Backpacking Duck Lake Pass Trail — Mammoth, CA

Less than 10 miles roundtrip, the Duck Lake area makes a great short weekend backpacking trip. It can easily be done as a day hike, but turning it into a overnight backpacking trip is the perfect way to experience the alpenglow on the surrounding mountain ranges and the sereneness of the multiple lakes in the basin.

 

Backpacking Trip Info

Dates: 7/14/2017 - 7/15/2017
Miles: 8.8
Elevation Change: 2,248 ft
Trail Type: Out and back
Trailhead: Google Maps

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Our backpacking trip from Coldwater Campground to Duck Lake

Our backpacking trip from Coldwater Campground to Duck Lake

 

The Hike

Starting from the trailhead at Coldwater Campground (9,157 ft), we started hiking up the forested trail that immediately starts climbing several switchbacks. After about a mile and 550 ft of elevation gain, the trail splits off to the left to Arrowhead Lake. 

This side trail is a nice walk along the shore as it follows the south edge  of the lake to the inlet, but you'll either have to backtrack back to the trail or climb up the steep hillside to get back to the main trail.

After another 0.75 miles of hiking, we started to see some patches of snow before Skelton Lake came into view. This looked like a popular spot for day hikers and backpackers with plenty of nice shoreline, fishing opportunities, and comfortable sandy bottom.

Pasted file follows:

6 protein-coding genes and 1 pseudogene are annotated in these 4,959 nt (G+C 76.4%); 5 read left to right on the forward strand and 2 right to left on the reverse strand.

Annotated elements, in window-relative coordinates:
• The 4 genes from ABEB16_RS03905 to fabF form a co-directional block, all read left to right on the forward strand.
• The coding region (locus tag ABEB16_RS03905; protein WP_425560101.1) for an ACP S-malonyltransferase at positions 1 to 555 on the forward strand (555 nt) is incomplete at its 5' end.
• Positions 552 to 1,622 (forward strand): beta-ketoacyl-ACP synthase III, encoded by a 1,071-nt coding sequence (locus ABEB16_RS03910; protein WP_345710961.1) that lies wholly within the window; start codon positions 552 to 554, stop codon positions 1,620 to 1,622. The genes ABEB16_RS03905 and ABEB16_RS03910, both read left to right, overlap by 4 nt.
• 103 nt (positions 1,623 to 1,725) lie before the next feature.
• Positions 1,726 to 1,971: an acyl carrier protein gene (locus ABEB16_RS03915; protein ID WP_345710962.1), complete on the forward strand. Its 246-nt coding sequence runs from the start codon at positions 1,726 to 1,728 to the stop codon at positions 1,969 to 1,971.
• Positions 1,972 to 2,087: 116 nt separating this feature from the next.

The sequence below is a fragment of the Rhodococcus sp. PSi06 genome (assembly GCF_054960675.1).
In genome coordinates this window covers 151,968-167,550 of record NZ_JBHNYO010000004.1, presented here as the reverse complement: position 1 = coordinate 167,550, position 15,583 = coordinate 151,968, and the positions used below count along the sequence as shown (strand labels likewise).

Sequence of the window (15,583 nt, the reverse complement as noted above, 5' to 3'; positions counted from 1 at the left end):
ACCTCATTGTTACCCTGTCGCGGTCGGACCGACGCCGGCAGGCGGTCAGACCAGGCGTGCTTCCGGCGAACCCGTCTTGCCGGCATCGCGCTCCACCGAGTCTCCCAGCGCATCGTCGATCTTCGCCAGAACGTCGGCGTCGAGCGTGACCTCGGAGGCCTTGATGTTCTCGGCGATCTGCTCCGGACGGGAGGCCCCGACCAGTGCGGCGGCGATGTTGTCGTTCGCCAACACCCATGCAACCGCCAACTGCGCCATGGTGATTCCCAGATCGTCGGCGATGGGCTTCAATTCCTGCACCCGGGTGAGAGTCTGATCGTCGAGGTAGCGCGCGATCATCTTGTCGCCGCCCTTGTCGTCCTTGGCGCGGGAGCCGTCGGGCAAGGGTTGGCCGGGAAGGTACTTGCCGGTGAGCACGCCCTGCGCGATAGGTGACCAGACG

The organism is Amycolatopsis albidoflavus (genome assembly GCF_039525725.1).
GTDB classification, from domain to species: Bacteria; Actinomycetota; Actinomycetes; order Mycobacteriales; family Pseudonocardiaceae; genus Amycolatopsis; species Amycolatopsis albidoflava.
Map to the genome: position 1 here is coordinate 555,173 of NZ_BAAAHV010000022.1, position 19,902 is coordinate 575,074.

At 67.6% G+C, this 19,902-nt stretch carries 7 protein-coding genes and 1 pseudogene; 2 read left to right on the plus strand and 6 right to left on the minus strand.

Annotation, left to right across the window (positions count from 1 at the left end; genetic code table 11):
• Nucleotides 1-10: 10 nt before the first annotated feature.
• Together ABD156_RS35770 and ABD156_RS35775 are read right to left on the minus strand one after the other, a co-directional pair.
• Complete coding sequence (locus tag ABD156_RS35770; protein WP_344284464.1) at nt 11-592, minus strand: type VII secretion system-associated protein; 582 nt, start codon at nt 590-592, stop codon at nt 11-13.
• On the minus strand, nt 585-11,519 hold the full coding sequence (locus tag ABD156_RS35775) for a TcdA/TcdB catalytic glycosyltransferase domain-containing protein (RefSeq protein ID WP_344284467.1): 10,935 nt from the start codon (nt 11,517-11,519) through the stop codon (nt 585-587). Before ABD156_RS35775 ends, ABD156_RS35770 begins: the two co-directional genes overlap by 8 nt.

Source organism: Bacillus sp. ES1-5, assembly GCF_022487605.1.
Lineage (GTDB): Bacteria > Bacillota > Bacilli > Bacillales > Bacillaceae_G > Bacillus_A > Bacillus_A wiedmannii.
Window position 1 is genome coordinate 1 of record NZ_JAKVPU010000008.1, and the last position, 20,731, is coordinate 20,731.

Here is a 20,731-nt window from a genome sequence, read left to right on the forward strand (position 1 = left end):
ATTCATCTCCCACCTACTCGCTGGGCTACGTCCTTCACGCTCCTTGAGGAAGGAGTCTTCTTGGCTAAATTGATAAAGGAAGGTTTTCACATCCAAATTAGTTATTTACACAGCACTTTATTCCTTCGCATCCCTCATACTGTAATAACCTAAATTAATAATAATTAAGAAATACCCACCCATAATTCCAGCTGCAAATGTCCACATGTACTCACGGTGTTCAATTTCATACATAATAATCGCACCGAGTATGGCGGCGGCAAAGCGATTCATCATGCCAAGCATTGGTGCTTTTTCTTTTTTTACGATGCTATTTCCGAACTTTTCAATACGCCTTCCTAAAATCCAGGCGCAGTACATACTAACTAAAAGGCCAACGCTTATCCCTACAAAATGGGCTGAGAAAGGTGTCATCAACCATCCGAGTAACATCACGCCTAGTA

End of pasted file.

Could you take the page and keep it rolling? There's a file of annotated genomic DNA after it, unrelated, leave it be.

Stopping to cool off by the overflowing creek

Stopping to cool off by the overflowing creek

Skelton Lake (9921 ft), only about 1.75 miles from the trailhead

Skelton Lake (9921 ft), only about 1.75 miles from the trailhead

We decided to get away from the crowds and keep going despite the large snow banks and mud covering the trail. Because of the snow, the one mile climb up to Barney Lake was more slow going than normal. We stopped often to rest and look back on the valley we had just climbed out of.

Finally we reached Barney Lake, which sits at 10,210 ft at the base of Duck Pass. All of the snow we trekked through was worth it - the abundance of snow covering the mountains made for some gorgeous dramatic mountain landscapes. We found several options to camp on the peninsula that juts out from the East shore of the lake.

Sunset and sunrise were so stunning in the basin. My favorite part were the perfect snowy mountain reflections multiple lakes, as the perfect stillness of the water is only visible during these times of the day. Climbing up the hillside on the eastern shore also provided views of multiple mountain ranges way off in the distance.

The next day we packed our daypacks and headed up and over Duck Pass. The trail over the pass is very rocky and was still snow covered in certain places, but as you climb, the views of the basin below get better and better.

Once we made it over the pass, we saw Duck Lake in all of its glory. The lake is enormous with an impressive and peaky mountain range surrounding the basin. We spent a good portion of the morning relaxing by the shore of the half frozen lake enjoying the crystal clear waters before heading back over the pass to our campsite.

Once we got back to our campsite, we packed up and hiked back out, all downhill and easy going.

 

Favorite gear for this trip: